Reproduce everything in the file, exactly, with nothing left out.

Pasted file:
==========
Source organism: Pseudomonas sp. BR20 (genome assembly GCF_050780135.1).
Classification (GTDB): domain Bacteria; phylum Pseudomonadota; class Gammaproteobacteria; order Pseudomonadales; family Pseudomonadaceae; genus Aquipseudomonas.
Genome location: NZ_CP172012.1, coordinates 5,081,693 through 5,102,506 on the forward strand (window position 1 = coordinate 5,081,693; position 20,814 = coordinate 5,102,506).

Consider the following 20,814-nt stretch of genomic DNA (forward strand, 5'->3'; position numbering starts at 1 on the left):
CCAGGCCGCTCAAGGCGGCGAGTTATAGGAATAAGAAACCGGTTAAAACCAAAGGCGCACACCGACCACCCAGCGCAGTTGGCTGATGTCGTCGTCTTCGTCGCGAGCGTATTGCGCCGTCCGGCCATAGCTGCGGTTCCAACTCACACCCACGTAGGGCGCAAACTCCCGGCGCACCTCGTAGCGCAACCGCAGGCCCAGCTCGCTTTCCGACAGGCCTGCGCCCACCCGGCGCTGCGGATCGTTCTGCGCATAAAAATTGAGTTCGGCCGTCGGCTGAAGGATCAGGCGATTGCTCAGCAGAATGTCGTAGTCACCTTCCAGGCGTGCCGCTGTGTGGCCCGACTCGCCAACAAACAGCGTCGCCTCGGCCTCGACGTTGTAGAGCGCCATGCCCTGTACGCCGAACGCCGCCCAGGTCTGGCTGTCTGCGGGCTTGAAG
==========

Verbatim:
Source organism: Pseudomonas sp. BR20 (genome assembly GCF_050780135.1).
Classification (GTDB): domain Bacteria; phylum Pseudomonadota; class Gammaproteobacteria; order Pseudomonadales; family Pseudomonadaceae; genus Aquipseudomonas.
Genome location: NZ_CP172012.1, coordinates 5,081,693 through 5,102,506 on the forward strand (window position 1 = coordinate 5,081,693; position 20,814 = coordinate 5,102,506).

Consider the following 20,814-nt stretch of genomic DNA (forward strand, 5'->3'; position numbering starts at 1 on the left):
CCAGGCCGCTCAAGGCGGCGAGTTATAGGAATAAGAAACCGGTTAAAACCAAAGGCGCACACCGACCACCCAGCGCAGTTGGCTGATGTCGTCGTCTTCGTCGCGAGCGTATTGCGCCGTCCGGCCATAGCTGCGGTTCCAACTCACACCCACGTAGGGCGCAAACTCCCGGCGCACCTCGTAGCGCAACCGCAGGCCCAGCTCGCTTTCCGACAGGCCTGCGCCCACCCGGCGCTGCGGATCGTTCTGCGCATAAAAATTGAGTTCGGCCGTCGGCTGAAGGATCAGGCGATTGCTCAGCAGAATGTCGTAGTCACCTTCCAGGCGTGCCGCTGTGTGGCCCGACTCGCCAACAAACAGCGTCGCCTCGGCCTCGACGTTGTAGAGCGCCATGCCCTGTACGCCGAACGCCGCCCAGGTCTGGCTGTCTGCGGGCTTGAAG